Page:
How Creative Writing Can Help You Learn a Language

What’s the last thing you wrote?

A grocery list? An address? A date on your calendar?

You might have already tried using your target language in your everyday life through writing. Maybe you’ve written sticky notes with vocabulary and placed them around the house. Maybe your grocery list isn’t in your native language.

Now, what’s the last thing you wrote for yourself and your well-being?

Even if you don’t consider yourself to be a good writer, you’ve probably written a journal entry, a blog post, a list of goals, or even a poem or a song. Lots of people find that writing things down helps to organize their thoughts, express difficult emotions, and get through complicated situations. Taking the time to write for yourself can even benefit your mental health.

In a previous post I wrote after the Women In Language Conference, I talked about how creativity can help to brighten up your language studies. Add in the additional benefits of writing for yourself plus another way to interact with your target language and you’ve got a great recipe for reaching your language goals.

But I’m not a writer!

You don’t have to be “a writer” to write creatively and you certainly don’t need to write every day to improve your writing skills in your target language. You just have to begin.

Not sure where to start?

First, write down some ideas. You never know which one will turn out to be really interesting.

A while back, I tried to practice writing in French and went with the first idea I could think of: a woman on a train and a conversation. After that, I just kept going.

The point is that the time you spend writing for yourself shouldn’t be focused on stressing over what to write. Start with a word or a phrase and see where it takes you.

If you still need a bit of a jump start, try one of these tips.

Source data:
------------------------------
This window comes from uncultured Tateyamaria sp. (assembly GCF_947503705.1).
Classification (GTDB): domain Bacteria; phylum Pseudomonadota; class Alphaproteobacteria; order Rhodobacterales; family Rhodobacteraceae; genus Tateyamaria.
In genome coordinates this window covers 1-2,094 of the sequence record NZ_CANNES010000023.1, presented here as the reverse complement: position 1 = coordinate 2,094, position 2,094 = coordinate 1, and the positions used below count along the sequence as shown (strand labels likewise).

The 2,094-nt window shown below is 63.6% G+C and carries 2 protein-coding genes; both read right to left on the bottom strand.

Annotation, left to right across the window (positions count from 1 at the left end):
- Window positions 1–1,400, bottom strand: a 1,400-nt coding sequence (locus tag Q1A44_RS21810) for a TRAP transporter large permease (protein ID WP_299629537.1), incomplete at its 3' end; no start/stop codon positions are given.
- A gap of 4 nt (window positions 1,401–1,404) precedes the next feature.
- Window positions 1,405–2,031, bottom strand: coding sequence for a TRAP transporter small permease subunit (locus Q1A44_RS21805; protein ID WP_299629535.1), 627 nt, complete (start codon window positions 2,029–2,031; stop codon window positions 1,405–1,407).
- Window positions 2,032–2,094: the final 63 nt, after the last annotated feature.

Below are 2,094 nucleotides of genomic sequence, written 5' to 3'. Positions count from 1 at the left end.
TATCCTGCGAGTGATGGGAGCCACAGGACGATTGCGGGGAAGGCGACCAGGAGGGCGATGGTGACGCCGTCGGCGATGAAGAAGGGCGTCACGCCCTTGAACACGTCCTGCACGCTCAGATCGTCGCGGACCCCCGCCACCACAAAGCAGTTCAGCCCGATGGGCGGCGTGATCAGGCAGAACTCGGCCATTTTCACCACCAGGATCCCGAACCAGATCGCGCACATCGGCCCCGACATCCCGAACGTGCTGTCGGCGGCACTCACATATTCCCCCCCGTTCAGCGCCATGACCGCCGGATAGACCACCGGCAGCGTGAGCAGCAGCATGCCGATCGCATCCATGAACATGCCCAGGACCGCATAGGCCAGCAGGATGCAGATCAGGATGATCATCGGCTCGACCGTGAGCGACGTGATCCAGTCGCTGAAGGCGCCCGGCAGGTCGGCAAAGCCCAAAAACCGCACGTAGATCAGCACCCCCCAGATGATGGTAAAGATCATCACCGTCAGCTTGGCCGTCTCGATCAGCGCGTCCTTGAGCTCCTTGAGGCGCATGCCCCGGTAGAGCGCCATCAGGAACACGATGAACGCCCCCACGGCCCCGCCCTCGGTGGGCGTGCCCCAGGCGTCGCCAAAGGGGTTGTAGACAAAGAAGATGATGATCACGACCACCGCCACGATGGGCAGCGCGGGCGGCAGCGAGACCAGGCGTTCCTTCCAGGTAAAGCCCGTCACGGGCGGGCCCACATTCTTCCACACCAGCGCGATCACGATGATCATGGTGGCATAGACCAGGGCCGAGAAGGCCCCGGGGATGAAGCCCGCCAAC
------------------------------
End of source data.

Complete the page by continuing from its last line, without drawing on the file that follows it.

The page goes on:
Create a character

It doesn’t have to be lengthy prose. Make a list or fill out a character profile. If you’re not feeling especially imaginative, you can make one for a character from a book or TV show.

You’d be surprised how much introductory vocabulary you use while doing this activity, which makes it great for beginners.

Write a dialogue

Don’t have the chance to talk to a native speaker? Make up a conversation instead!

Alternatively, you can imagine a conversation between characters you’ve created (or ones you haven’t – fanfiction is a thing). You could also play a game of “imagine what those people are talking about” while sitting in a park or a coffee shop.

This one gets bonus points when you differentiate between the language as it’s spoken and the language you learn in books.

Describe a setting

This is a great way to practice using a wider vocabulary. Keep a dictionary nearby and try to use more precise rather than general words in your descriptions.

Use a prompt

Not sure what to write about? Try using a prompt. You can find plenty with a simple Google search. You can also buy a book or even check Reddit.

For an additional challenge, try searching for prompts written in your target language. Then, you can practice your reading skills as well. You might stumble on some interesting new words while you’re at it.

Translate your own work

If you’ve written something before, try revisiting it and rewriting it in your target language. This can be a little difficult at times, but it’s a good way to practice thinking differently in your target language.

Even if you don’t have the time to work on a creative project, you can always invest time in quick activities like

  • Doing Mad Libs
  • Writing a journal entry
  • Writing about a dream

Remember that the goal in using creative writing as part of your language learning routine is to have a bit more fun, relieve some stress, and express yourself. Don’t worry about getting everything right and don’t be afraid to use a word or expression in your native language if you can’t figure out how else to say it. You can always come back it later.

So, grab a pen and paper or open a new Word document and just start writing.

Have you done any creative writing in your target language before? Share your thoughts (or your writing) in the comments!

Leave a Reply

Fill in your details below or click an icon to log in: Logo

You are commenting using your account. Log Out /  Change )

Twitter picture

You are commenting using your Twitter account. Log Out /  Change )

Facebook photo

You are commenting using your Facebook account. Log Out /  Change )

Connecting to %s